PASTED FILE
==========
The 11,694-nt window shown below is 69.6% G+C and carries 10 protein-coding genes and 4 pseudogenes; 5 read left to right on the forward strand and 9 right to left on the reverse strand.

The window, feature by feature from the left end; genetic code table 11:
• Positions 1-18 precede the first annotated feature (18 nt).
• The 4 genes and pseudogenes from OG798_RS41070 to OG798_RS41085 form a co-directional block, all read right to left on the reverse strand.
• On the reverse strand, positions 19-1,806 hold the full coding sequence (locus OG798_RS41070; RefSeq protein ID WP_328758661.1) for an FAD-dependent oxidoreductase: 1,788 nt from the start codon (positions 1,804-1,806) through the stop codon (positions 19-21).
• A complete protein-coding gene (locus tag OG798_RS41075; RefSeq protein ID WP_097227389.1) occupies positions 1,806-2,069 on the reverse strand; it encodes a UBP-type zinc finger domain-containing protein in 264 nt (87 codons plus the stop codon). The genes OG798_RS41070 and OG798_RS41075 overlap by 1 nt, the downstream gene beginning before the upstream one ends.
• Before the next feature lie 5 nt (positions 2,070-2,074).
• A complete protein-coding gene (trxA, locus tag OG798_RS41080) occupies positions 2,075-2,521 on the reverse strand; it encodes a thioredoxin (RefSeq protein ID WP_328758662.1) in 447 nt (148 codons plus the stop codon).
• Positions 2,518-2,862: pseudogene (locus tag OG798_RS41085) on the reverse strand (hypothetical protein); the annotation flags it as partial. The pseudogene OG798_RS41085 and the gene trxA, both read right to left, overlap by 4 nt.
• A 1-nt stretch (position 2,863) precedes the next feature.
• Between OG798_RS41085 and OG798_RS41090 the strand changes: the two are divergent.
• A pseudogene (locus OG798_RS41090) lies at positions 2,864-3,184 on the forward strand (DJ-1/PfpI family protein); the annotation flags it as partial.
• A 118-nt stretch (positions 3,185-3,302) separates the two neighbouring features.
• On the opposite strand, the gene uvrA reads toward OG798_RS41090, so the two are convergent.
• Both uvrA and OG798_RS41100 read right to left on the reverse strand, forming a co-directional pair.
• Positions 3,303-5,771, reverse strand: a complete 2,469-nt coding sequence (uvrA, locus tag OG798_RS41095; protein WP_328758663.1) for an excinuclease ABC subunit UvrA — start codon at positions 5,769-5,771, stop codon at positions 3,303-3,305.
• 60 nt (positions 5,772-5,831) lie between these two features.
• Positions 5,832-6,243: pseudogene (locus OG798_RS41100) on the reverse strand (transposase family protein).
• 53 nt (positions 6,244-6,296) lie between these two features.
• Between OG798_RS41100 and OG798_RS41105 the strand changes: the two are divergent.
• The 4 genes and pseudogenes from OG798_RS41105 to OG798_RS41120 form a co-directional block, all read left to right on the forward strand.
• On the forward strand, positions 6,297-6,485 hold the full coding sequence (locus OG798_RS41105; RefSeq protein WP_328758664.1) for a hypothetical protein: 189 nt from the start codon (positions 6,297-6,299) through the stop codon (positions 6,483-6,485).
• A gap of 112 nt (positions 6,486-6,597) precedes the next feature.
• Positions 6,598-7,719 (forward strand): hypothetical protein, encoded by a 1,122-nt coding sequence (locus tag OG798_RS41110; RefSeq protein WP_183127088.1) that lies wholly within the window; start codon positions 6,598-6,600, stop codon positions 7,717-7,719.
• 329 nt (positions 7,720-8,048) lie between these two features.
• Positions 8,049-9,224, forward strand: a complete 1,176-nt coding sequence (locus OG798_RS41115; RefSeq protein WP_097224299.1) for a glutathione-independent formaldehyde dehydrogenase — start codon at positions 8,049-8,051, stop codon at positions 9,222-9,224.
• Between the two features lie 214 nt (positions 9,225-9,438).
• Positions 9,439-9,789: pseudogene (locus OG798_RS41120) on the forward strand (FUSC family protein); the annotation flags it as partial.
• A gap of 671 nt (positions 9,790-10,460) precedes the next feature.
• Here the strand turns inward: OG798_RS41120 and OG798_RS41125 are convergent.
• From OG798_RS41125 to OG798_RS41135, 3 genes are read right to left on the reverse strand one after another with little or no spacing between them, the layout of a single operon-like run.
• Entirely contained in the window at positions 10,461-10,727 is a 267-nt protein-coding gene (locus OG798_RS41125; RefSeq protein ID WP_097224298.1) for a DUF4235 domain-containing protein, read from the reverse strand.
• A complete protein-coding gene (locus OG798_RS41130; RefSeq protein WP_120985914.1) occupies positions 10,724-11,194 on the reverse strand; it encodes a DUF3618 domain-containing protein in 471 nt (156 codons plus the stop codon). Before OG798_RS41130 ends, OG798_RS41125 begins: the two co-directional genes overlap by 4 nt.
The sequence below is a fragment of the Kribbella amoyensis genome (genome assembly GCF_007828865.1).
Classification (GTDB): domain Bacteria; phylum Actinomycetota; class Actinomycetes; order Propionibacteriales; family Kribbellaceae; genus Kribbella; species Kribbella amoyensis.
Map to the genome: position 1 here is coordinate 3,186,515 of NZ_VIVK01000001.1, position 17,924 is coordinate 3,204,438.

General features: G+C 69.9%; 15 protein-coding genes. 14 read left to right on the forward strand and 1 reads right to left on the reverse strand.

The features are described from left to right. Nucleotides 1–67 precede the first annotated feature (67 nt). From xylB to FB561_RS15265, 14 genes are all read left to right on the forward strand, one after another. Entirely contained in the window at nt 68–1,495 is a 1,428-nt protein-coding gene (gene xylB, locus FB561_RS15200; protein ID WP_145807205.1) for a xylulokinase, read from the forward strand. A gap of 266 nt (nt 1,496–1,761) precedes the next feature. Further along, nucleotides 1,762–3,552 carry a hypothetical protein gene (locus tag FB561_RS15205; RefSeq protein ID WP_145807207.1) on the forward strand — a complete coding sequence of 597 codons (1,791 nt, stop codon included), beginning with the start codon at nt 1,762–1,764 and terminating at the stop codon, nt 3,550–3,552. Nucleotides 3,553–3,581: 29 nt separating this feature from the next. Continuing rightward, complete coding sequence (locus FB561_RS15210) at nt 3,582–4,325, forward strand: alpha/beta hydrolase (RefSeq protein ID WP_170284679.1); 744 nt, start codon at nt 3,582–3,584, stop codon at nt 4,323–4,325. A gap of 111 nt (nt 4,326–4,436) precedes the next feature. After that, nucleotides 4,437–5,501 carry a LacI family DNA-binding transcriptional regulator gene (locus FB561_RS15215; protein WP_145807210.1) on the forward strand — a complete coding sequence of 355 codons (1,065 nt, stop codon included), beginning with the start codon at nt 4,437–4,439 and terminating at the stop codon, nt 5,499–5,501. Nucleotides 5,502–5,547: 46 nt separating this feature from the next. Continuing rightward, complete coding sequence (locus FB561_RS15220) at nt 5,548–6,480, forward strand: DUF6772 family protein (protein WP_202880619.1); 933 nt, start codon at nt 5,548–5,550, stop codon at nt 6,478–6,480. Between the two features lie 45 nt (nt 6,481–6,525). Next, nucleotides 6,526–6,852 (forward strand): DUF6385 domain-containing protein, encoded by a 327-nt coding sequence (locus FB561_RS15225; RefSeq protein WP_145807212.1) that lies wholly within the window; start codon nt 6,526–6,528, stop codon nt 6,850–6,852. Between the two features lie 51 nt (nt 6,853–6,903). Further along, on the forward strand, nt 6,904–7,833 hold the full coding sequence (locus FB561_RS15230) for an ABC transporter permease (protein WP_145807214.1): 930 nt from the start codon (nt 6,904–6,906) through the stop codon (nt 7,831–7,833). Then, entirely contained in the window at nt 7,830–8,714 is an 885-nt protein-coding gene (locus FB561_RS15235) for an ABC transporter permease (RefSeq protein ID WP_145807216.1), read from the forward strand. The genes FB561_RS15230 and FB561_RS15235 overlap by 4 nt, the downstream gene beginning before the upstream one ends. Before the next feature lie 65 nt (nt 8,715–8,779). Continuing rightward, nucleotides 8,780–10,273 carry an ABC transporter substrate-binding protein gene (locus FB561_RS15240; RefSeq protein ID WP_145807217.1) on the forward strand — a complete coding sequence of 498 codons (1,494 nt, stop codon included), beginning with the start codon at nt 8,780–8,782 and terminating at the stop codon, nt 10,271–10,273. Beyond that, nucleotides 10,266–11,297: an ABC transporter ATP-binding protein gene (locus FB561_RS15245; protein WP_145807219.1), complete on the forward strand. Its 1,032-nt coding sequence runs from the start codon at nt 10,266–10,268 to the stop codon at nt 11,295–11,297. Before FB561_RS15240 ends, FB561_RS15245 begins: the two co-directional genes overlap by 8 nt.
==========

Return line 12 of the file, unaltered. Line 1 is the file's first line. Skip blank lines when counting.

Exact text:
• A pseudogene (locus OG798_RS41090) lies at positions 2,864-3,184 on the forward strand (DJ-1/PfpI family protein); the annotation flags it as partial.